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The Forum > Article Comments > An Anzac on England > Comments

An Anzac on England : Comments

By Brett Holman, published 15/1/2008

Sydney Melbourne, in 1940, described his impressions of the mother country in an article for the 'Spectator'.

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In one of the last letters to be sent to my grandmother in 1916 from my grandfather, before he was killed in France was to tell her about how he and his mates felt about the average English soldiers and their officer's.

It appears that many of our boys had more respect for the Germans soldier than they did for the average British officers and their troops. Many a time the Aussies were sent into a battle after British troops had run away leaving their wounded to their fate which the Australins could not understand.

My own grandfather and other Aussies had risked their own lives to enter enemy territiry to retrieve their mates which is how my grandfather lost his life.

His time in England before being sent to France was spent in street brawls usually over some racist remark made by some pommie soldiers about black people. ( this also happened to his sons in the second world war too )

My wife's grandfather who was in the lighthorse hated the beer and the lack of facilities to keep clean, he and his mates avoided the local girls because they always had lots of perfume on to cover the fact that they didn't wash.
Posted by Yindin, Tuesday, 15 January 2008 11:05:35 AM
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What a strange piece. I had thought that the practice of delving into the past and finding odd observations about "overseas" had long passed its use-by date.

Where the article quotes a pseudonymous Australian, presumably too important in his own mind to sign such superficial tripe as his own work, D H Lawrence was forthright in his opinion of Australia in 1922.

He wrote to his sister-in-law that

" could never make a novel out of these people, they haven't got any insides to them"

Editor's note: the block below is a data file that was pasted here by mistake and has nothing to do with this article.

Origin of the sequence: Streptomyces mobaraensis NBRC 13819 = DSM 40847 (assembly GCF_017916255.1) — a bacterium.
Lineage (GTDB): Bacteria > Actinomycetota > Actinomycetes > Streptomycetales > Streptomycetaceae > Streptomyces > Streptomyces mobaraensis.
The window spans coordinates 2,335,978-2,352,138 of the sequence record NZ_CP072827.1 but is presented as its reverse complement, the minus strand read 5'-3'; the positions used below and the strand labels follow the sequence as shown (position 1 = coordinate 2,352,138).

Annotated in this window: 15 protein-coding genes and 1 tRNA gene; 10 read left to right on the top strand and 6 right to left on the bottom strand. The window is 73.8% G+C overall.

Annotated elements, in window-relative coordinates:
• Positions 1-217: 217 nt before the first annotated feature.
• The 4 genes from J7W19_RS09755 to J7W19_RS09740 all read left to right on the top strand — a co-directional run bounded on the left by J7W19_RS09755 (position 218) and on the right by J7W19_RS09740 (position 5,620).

He also disliked "the hateful newness, the democratic conceit, every man a little pope of perfection"

This last dislike led to some interesting observations on the Australian character too:

"...every Australian is a little Pope all on his own, God's Vicar, 'There is nothing better than me on earth', he seems silently to proclaim, not with tongues of angels or tones of silver either: and not always silently."

(Actually, that one rings a bell.)

Of the Australian concept of democracy, he had this to say:

"This is the most democratic place I have ever been in. And the more I see of democracy, the more I dislike it"

... whose impact on the citizenry is to encourage an outlook that "just brings everything down to the mere vulgar level of wages and prices"

I might also mention that he thought Australia full of healthy but hollow people who were always "vaguely and meaninglessly on the go."

But of course, transcribing these impressions is an entirely pointless exercise, and a stunning waste of your time and mine.
Posted by Pericles, Tuesday, 15 January 2008 1:31:01 PM
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"Why is so much land that is obviously fertile lying idle in farms of 1,000 acres and even larger? Why are so many patches of scrub and useless bushes left uncleared? We [Australians] can respect good timber - that is always an asset - but stunted copses and brambles are an eyesore which no good farmer should tolerate a day longer than he can help. "

Today different - much of Australia's most fertile land is under asphalt and houses and car yards and showrooms and factories and car parks and malls.
Posted by JHS, Friday, 18 January 2008 5:20:19 PM
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